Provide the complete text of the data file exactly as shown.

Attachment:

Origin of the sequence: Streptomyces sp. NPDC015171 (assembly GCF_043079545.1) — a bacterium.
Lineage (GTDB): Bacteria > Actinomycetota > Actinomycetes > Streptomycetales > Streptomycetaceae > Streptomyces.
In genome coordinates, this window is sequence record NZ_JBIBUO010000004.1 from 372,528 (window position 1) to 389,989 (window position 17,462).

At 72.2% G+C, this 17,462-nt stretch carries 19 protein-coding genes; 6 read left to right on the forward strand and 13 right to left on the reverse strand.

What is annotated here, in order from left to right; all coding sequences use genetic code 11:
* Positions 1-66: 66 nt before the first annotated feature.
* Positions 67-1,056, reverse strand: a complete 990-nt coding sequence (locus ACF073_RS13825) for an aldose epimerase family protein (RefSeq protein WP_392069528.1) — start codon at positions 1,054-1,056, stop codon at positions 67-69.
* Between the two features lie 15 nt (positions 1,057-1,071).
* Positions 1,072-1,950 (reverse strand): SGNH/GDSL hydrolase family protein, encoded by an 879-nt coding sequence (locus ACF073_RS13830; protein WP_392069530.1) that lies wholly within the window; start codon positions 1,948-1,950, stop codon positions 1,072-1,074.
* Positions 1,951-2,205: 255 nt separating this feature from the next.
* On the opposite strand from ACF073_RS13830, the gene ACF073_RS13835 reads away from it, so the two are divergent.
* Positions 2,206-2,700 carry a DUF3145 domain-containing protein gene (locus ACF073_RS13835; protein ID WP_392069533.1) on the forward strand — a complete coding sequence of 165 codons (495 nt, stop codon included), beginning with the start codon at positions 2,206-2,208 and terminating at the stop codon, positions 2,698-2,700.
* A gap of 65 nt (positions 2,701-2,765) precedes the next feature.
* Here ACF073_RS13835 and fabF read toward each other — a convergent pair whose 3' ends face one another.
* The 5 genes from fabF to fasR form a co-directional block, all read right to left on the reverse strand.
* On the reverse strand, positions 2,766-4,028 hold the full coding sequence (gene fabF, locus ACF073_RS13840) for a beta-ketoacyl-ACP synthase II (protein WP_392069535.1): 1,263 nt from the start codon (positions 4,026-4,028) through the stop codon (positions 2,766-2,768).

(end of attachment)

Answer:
Origin of the sequence: Streptomyces sp. NPDC015171 (assembly GCF_043079545.1) — a bacterium.
Lineage (GTDB): Bacteria > Actinomycetota > Actinomycetes > Streptomycetales > Streptomycetaceae > Streptomyces.
In genome coordinates, this window is sequence record NZ_JBIBUO010000004.1 from 372,528 (window position 1) to 389,989 (window position 17,462).

At 72.2% G+C, this 17,462-nt stretch carries 19 protein-coding genes; 6 read left to right on the forward strand and 13 right to left on the reverse strand.

What is annotated here, in order from left to right; all coding sequences use genetic code 11:
* Positions 1-66: 66 nt before the first annotated feature.
* Positions 67-1,056, reverse strand: a complete 990-nt coding sequence (locus ACF073_RS13825) for an aldose epimerase family protein (RefSeq protein WP_392069528.1) — start codon at positions 1,054-1,056, stop codon at positions 67-69.
* Between the two features lie 15 nt (positions 1,057-1,071).
* Positions 1,072-1,950 (reverse strand): SGNH/GDSL hydrolase family protein, encoded by an 879-nt coding sequence (locus ACF073_RS13830; protein WP_392069530.1) that lies wholly within the window; start codon positions 1,948-1,950, stop codon positions 1,072-1,074.
* Positions 1,951-2,205: 255 nt separating this feature from the next.
* On the opposite strand from ACF073_RS13830, the gene ACF073_RS13835 reads away from it, so the two are divergent.
* Positions 2,206-2,700 carry a DUF3145 domain-containing protein gene (locus ACF073_RS13835; protein ID WP_392069533.1) on the forward strand — a complete coding sequence of 165 codons (495 nt, stop codon included), beginning with the start codon at positions 2,206-2,208 and terminating at the stop codon, positions 2,698-2,700.
* A gap of 65 nt (positions 2,701-2,765) precedes the next feature.
* Here ACF073_RS13835 and fabF read toward each other — a convergent pair whose 3' ends face one another.
* The 5 genes from fabF to fasR form a co-directional block, all read right to left on the reverse strand.
* On the reverse strand, positions 2,766-4,028 hold the full coding sequence (gene fabF, locus ACF073_RS13840) for a beta-ketoacyl-ACP synthase II (protein WP_392069535.1): 1,263 nt from the start codon (positions 4,026-4,028) through the stop codon (positions 2,766-2,768).